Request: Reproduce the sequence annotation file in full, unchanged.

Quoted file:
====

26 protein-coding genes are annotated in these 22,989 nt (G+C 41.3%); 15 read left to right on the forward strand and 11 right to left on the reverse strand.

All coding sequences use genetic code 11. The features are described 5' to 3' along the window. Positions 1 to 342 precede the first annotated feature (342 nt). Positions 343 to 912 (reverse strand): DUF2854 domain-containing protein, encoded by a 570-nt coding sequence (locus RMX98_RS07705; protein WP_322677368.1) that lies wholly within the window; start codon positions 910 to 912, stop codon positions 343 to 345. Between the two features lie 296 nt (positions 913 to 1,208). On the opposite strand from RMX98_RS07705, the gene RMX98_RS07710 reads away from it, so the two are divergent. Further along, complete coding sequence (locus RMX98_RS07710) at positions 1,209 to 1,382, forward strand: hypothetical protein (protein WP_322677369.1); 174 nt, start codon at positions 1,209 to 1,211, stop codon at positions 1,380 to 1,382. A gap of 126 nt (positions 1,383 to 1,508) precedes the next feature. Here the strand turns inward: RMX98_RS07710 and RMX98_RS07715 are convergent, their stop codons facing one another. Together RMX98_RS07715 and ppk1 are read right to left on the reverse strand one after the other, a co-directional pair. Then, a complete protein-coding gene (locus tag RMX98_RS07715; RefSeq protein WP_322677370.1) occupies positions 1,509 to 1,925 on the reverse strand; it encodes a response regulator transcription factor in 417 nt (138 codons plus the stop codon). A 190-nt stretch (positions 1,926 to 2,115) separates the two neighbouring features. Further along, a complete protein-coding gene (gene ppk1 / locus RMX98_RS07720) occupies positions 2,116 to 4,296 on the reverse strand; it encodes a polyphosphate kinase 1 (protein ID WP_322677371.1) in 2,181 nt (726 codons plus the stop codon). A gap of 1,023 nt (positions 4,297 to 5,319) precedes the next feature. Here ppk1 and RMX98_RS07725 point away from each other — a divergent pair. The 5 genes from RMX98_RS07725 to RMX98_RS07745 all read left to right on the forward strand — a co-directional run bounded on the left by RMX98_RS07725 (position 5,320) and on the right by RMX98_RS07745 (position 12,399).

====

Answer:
26 protein-coding genes are annotated in these 22,989 nt (G+C 41.3%); 15 read left to right on the forward strand and 11 right to left on the reverse strand.

All coding sequences use genetic code 11. The features are described 5' to 3' along the window. Positions 1 to 342 precede the first annotated feature (342 nt). Positions 343 to 912 (reverse strand): DUF2854 domain-containing protein, encoded by a 570-nt coding sequence (locus RMX98_RS07705; protein WP_322677368.1) that lies wholly within the window; start codon positions 910 to 912, stop codon positions 343 to 345. Between the two features lie 296 nt (positions 913 to 1,208). On the opposite strand from RMX98_RS07705, the gene RMX98_RS07710 reads away from it, so the two are divergent. Further along, complete coding sequence (locus RMX98_RS07710) at positions 1,209 to 1,382, forward strand: hypothetical protein (protein WP_322677369.1); 174 nt, start codon at positions 1,209 to 1,211, stop codon at positions 1,380 to 1,382. A gap of 126 nt (positions 1,383 to 1,508) precedes the next feature. Here the strand turns inward: RMX98_RS07710 and RMX98_RS07715 are convergent, their stop codons facing one another. Together RMX98_RS07715 and ppk1 are read right to left on the reverse strand one after the other, a co-directional pair. Then, a complete protein-coding gene (locus tag RMX98_RS07715; RefSeq protein WP_322677370.1) occupies positions 1,509 to 1,925 on the reverse strand; it encodes a response regulator transcription factor in 417 nt (138 codons plus the stop codon). A 190-nt stretch (positions 1,926 to 2,115) separates the two neighbouring features. Further along, a complete protein-coding gene (gene ppk1 / locus RMX98_RS07720) occupies positions 2,116 to 4,296 on the reverse strand; it encodes a polyphosphate kinase 1 (protein ID WP_322677371.1) in 2,181 nt (726 codons plus the stop codon). A gap of 1,023 nt (positions 4,297 to 5,319) precedes the next feature. Here ppk1 and RMX98_RS07725 point away from each other — a divergent pair. The 5 genes from RMX98_RS07725 to RMX98_RS07745 all read left to right on the forward strand — a co-directional run bounded on the left by RMX98_RS07725 (position 5,320) and on the right by RMX98_RS07745 (position 12,399).